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Case Study #5: Optimization
3. The best solution is a single SQL statement select t1.pid person_id ,greatest(t1.sd, t2.sd, t3.sd) start_date ,least(t1.ed, t2.ed, t3.ed) end_date ,t1.x, t2.y, t3.z from t1, t2, t3 where t2.pid = t1.pid and t3.pid = t1.pid and greatest( t1.sd, t2.sd, t3.sd ) <= least( t1.ed, t2.ed, t3.ed );

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Case Study #5: Results
• Most people would not think of the SQL solution because they think of one row at a time versus sets of rows • Once you make the paradigm shift to sets of data, SQL solution is easier to develop and maintain  Few lines of code versus hundreds • Most importantly, it performs significantly better than the best PL/SQL solution: Solution Original Brute Force PL/SQL Time 65 min

Most efficient PL/SQL
SQL

6 min
1.5 min
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6. Reducing IO with PL/SQL tables
• Next recommended area of tuning is to review processes which generate unnecessary I/O • Check if a process  Reads the same data many times  Updates the same rows multiple times

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Case Study #6 : Definition
• Application: Auto-insurance data mart  Source tables had a 4 year history of policies and claims – Ten tables 1-10M rows each  Transformation and summarization process categorized claims into 150 segments and for each segment further into sub-segments – Segments were derived based on source data such as vehicles, operators, and coverages • Requirement: Tune the monthly transformation and summarization process which was taking 44 days  Service Level Agreement (SLA) was 15 days

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Case Study #6 : Optimization
• Process had to be redesigned because of a number of significant design flaws  Re-read source data to derive each segment  Updated target data multiple times for each policy  Implemented in PowerBuilder which generated unnecessary network traffic • First we created a view to “union all” the source tables  Each source table was assigned a record type  Sorted by policy number, change date, and record type • The main process looped through this view  One full table scan of each source table – Eliminated multiple reads of source data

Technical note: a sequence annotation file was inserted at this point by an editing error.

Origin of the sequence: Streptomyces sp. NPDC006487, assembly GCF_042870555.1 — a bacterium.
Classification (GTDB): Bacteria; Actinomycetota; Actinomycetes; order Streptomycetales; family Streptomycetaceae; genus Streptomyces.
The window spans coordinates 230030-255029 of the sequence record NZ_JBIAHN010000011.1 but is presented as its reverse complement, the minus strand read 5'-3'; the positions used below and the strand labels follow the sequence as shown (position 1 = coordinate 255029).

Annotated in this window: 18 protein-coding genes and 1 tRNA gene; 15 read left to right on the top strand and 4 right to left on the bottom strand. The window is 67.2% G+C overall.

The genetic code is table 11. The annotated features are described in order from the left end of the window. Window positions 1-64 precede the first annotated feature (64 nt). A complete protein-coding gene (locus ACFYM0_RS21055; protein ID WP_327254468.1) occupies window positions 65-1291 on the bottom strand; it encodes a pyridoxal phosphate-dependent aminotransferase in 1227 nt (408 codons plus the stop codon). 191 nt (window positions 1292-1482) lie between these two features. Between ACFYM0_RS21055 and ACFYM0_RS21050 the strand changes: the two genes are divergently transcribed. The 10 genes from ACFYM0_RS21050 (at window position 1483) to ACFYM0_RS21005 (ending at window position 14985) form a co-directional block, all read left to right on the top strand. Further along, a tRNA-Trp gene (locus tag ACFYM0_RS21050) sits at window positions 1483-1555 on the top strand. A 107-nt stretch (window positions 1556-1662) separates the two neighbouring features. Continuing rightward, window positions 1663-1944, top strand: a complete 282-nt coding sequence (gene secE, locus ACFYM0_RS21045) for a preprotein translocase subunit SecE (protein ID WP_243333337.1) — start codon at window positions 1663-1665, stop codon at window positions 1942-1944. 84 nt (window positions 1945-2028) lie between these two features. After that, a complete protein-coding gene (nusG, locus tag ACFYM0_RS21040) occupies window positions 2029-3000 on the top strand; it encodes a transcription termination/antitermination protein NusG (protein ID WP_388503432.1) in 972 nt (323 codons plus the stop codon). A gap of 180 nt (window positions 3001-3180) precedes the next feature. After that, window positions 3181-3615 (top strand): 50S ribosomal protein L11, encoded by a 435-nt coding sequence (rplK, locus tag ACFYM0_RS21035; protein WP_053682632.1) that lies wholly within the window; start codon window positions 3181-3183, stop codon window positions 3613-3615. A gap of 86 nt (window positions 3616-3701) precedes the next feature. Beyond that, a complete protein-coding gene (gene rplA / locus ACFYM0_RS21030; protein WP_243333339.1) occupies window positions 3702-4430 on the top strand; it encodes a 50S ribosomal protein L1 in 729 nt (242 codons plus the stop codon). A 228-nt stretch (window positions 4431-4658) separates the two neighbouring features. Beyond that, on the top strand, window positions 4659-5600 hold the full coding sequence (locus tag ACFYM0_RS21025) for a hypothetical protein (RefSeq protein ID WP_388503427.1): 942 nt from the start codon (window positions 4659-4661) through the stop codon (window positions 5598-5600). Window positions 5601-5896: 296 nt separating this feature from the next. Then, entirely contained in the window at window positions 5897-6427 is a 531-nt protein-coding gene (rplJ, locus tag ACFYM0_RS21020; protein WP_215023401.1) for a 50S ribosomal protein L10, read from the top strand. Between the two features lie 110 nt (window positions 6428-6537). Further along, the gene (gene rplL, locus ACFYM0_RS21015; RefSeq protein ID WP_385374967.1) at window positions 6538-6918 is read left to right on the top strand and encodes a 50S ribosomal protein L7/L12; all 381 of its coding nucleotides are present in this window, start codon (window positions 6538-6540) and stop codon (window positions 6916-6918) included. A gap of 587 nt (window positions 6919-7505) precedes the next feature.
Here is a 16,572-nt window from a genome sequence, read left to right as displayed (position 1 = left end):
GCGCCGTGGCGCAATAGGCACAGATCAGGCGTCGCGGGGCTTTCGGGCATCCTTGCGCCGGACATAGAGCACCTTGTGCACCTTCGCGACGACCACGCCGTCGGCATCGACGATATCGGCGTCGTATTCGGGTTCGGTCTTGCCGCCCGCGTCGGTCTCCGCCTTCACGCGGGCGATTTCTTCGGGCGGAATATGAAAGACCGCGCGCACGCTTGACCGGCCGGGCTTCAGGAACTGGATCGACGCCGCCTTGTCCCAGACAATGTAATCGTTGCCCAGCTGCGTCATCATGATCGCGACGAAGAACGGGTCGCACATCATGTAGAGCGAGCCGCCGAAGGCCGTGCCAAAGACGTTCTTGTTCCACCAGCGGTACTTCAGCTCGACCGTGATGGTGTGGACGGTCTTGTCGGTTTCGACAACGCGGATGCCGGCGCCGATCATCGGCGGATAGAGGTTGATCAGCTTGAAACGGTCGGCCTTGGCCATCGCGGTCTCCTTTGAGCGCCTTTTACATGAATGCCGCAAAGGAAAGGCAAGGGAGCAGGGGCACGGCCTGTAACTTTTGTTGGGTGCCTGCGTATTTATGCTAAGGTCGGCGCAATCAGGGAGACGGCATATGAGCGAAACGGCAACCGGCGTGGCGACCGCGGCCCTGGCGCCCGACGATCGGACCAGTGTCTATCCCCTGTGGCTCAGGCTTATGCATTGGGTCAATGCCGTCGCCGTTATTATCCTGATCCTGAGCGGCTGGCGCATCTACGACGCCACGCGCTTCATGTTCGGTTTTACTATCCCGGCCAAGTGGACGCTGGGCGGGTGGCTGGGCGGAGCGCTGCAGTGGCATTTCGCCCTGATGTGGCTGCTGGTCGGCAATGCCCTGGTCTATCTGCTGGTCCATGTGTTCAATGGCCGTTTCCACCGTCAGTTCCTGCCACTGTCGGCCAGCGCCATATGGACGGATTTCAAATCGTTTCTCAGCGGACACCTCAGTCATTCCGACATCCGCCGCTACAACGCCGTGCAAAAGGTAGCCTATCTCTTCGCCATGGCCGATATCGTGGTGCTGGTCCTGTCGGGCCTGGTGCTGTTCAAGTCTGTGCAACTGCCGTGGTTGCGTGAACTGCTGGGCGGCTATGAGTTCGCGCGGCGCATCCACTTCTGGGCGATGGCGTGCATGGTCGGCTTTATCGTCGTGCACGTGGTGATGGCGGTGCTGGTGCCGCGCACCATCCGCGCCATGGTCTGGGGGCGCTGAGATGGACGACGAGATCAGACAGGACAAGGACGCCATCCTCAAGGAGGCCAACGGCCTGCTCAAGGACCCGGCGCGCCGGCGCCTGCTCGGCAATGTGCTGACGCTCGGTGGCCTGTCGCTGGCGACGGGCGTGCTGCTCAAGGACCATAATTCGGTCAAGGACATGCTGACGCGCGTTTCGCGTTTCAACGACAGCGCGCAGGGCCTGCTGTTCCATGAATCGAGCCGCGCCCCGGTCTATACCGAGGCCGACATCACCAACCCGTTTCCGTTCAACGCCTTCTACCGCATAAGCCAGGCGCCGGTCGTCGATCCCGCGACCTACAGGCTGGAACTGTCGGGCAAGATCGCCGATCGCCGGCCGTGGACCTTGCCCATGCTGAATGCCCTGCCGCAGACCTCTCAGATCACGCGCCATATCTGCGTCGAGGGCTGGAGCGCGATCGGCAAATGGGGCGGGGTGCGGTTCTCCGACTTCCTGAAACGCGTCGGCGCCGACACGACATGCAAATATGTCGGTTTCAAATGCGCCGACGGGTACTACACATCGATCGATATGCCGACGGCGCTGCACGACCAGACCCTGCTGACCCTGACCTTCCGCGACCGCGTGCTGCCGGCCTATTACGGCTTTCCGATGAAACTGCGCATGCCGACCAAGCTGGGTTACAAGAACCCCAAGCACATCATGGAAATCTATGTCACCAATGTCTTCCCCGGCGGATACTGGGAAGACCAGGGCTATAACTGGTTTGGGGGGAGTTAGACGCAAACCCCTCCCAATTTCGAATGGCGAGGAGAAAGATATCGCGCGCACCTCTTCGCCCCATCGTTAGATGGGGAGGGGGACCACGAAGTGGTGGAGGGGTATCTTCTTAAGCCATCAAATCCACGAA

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Case Study #6 : Optimization
• The procedure included a set of PL/SQL tables to store the state of a policy  Policy, operators, vehicles, coverage, and claims • Using the state tables, the procedure then derived which segments the policy belonged to during each period  Segments were stored in a PL/SQL table in a single string of 30 mutually exclusive characters which represented segments based on a mapping • Once a new policy was encountered, one bulk insert moved the policy and its segments from PL/SQL tables into an actual table  Eliminated multiple updates of same records
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Case Study #6 : Results
• The new process ran in 42 hours  Most of the gain came from reduction of reads and writes – Achieved by using PL/SQL tables

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7. Multi-Threading Processes
• Our final tuning technique is to split processes into multiple concurrent sub-processes  Called multi-threading a process  Simplest, yet most effective  Most effective on machines with multiple CPUs – Performance improves linearly with each CPU • Can be used on any process which can be divided into multiple processes without having to rewrite it  Particularly easy to do for programs with an outer loop to process records from a cursor – Achieved by adding a condition in the query to do a range of records rather than all
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Case Study #7 : Definition
• Application: Oracle Payroll Implementation  12 CPU machine • Requirement: Tune the process which uses Oracle APIs to load weekly time cards into Oracle Payroll tables

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Case Study #7 : Optimization
• Created a generic multi-threading algorithm, made up of two procedures 1. Spawn Threads  Input is a PL/SQL table with one record per thread – Contains thread number and a call to the target procedure with all the parameters  Uses dbms_pipe to open a pipe to monitor all threads  Uses dbms_job.submit to spawn each thread – Inserts Execute Thread procedure into job queue  Loops using dbms_pipe.receive to wait for all threads to finish 2. Execute Thread  Calls the target procedure using Execute Immediate  Uses dbms_pipe.send to return success or failure
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Case Study #7 : Optimization
Call Spawn Threads (pass PL/SQL table) Thr Call target with ranges 1 2 Target(p1, .., px, 1, 100) Target(p1, .., px, 101,200) Spawn Threads dbms_job.submit Job Queue Target Execute Thread Execute Immediate dbms_pipe.send

Loop to wait using dbms_pipe.receive

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Case Study #7 : Results
• The generic nature of this algorithm allows it to be used for any process  Minimum changes to the target process • The performance gains are almost linear  By using 8 threads the load process was tuned from 70+ minutes to 10 minutes

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Summary: Tuning Methodology
• These scenarios define a simple but effective methodology
Design SQL Eliminate inefficiencies in system architecture and process flow Ensure that intended indexes are utilized Create most effective Oracle objects (bitmap indexes, clusters, index organized tables) Reduce IO contention (IO load balancing) Decrease PL/SQL context switches (complex SQL) Increase memory utilization (PL/SQL tables) Increase CPU usage (multi-threading)

Database Processes

• We hope that you can apply this methodology to your databases!